When it comes to rituals and practices relating to the Seven Sisters Festival, there is a higher degree of concurrence among those interviewed. For example, all the women mentioned that offerings would typically include a giant paper basin, cosmetics, clothing made of paper for the Seven Sisters and the Cowherd, combs, mirrors, handkerchiefs, and fruit and flowers. The priest would turn up at exactly 11pm to conduct the elaborate rituals, and the offerings would be burnt as supplication. Cantonese tongshui (糖水), or desserts, and longan tea would also be served to worshippers and visitors.
The level of descriptive detail in the interviews on ritual offerings and practices allow us to better reconstruct the festival. The following excerpt from an interview given by Abigail Chay illustrates this:
“So during this chaat cheh [Cantonese for Seven Sisters]… night, they actually would make flowers into lanterns… like a conical shape… and then they hang it in the air, and then they would make… a paper thing like a basin, and they would just burn it. And mainly they burn beautiful clothes… made of paper… and they actually put on powder, those white powder with like ‘Twin Girls’, ‘Twin Ladies’ [actually Two Girls brand], that kind of thing, and then the cologne shui [Cantonese for water], their so-called perfume at that time, at the altar… then they would just offer it for blessing… The chaat cheh day is on the seventh day of the seventh month of the Chinese calendar.”
She also recalls an interesting practice of placing items such as a bowl of water outside the window and applying make-up for blessings:
“On the chor lok, the sixth day of the seventh month, any majie [Cantonese for amah] or any lady who wanted to look very beautiful, they would put their makeup… they would also put water right outside their window where they face the sky… 11 o’clock start the new timing of the… rat timing, 11pm to 1am, they would place there… then they would leave it until the next morning, the bowl of water. If they were kiasu [Hokkien for ‘afraid to lose’], they would put one basin of water outside… they would open the cologne, the old-fashioned cologne, then the white powder for their face and whatever during that time they used for makeup… so they would put all these things overnight and hopefully it doesn’t rain. If it doesn’t rain, good weather… it seems that whatever powder you put overnight, the cologne will attract men, you will look more charming, more beautiful, and that basin of water or the bowl of water you put there, even the whole year round, will not have larva… drink already it seems… can be beautiful and can cure sicknesses.”12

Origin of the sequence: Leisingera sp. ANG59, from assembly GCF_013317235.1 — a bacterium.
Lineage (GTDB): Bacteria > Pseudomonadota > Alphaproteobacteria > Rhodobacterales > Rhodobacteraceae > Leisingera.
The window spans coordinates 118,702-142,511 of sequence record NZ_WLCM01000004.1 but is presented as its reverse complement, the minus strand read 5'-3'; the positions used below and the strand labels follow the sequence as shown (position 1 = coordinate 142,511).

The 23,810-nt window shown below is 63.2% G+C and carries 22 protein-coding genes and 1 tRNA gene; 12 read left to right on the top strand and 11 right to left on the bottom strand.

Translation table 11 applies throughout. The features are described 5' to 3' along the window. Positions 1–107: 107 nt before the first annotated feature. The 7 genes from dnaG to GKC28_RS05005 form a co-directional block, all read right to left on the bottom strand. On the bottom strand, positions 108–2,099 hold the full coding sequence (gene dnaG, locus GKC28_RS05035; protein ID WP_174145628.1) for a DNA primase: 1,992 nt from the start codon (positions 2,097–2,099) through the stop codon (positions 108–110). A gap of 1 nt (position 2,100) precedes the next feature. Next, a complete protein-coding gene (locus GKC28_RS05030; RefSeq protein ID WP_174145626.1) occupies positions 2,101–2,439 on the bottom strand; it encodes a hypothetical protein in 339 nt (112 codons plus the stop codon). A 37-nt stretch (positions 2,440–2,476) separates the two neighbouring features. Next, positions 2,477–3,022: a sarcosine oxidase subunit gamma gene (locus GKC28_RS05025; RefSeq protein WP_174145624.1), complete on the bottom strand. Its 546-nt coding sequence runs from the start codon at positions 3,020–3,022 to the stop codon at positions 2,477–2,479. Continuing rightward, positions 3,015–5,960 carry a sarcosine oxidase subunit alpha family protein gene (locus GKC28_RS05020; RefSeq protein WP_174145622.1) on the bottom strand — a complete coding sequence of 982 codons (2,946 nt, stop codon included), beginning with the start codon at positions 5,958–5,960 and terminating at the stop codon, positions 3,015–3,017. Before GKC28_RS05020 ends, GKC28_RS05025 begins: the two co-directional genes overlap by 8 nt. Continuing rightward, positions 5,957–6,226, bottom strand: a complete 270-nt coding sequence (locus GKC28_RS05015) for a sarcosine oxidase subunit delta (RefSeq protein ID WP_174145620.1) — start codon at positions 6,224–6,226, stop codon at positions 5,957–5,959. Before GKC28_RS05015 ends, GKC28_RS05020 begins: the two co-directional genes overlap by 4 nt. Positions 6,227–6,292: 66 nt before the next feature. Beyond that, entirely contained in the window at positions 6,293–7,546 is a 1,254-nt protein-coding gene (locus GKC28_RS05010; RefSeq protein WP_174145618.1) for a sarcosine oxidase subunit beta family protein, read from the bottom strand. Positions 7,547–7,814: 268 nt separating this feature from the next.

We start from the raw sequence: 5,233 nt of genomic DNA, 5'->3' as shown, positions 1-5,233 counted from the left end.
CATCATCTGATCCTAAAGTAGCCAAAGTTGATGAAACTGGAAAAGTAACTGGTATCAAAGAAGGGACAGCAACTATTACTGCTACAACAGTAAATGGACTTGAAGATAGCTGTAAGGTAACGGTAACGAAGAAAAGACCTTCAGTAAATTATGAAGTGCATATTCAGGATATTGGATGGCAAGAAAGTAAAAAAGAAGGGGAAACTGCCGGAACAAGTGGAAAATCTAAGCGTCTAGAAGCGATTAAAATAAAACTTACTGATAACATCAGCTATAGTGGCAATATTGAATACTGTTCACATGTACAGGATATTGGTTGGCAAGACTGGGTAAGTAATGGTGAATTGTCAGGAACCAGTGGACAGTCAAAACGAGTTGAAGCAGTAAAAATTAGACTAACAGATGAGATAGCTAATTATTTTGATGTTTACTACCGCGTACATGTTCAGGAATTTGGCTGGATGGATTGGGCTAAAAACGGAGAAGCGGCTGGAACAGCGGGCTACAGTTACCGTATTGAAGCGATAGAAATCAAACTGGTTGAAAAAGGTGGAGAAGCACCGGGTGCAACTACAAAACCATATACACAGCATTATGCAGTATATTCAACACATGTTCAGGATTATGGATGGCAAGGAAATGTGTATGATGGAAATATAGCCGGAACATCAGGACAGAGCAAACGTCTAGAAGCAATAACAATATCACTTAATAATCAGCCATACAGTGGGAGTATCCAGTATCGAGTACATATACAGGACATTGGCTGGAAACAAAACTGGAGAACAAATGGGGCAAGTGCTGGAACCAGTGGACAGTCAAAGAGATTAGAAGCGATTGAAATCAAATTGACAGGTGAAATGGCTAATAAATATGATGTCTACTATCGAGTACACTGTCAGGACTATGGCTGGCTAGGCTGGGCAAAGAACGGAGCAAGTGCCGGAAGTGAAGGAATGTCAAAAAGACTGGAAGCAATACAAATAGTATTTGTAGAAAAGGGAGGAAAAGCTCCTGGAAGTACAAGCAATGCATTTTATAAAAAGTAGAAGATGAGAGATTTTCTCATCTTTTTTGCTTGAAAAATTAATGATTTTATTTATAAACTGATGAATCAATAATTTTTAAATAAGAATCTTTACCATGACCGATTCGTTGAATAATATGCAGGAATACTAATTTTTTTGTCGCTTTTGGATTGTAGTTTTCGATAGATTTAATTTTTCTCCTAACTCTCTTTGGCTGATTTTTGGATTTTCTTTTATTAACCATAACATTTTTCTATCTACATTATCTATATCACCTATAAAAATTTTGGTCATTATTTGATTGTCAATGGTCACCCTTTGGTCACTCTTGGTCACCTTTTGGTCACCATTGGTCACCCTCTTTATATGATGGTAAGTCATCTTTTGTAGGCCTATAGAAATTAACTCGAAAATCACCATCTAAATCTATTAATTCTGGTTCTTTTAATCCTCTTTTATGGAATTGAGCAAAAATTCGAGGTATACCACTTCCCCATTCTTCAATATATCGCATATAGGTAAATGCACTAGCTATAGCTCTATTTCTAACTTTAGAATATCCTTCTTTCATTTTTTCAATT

A Celebration of Artistry
One of the main attractions for the throngs of visitors, sometimes as many as two or three hundred in a single venue, were the exhibits of exquisite craftworks and needlework held in conjunction with Seven Sisters festivities.
The displays were usually held on the premises of organising clan associations and Seven Sisters associations. Long tables would be set up to showcase the wide variety of arts and crafts; bigger-scale displays would occupy both levels of a clan’s shophouse building, while smaller ones would just take up a corridor’s space.
Visitors would typically go from one venue to another to admire and compare the crafts and skills of the makers. These displays would stay open, free-of-charge, until the next morning, and it was not unusual to see visitors streaming in as late as 3am.13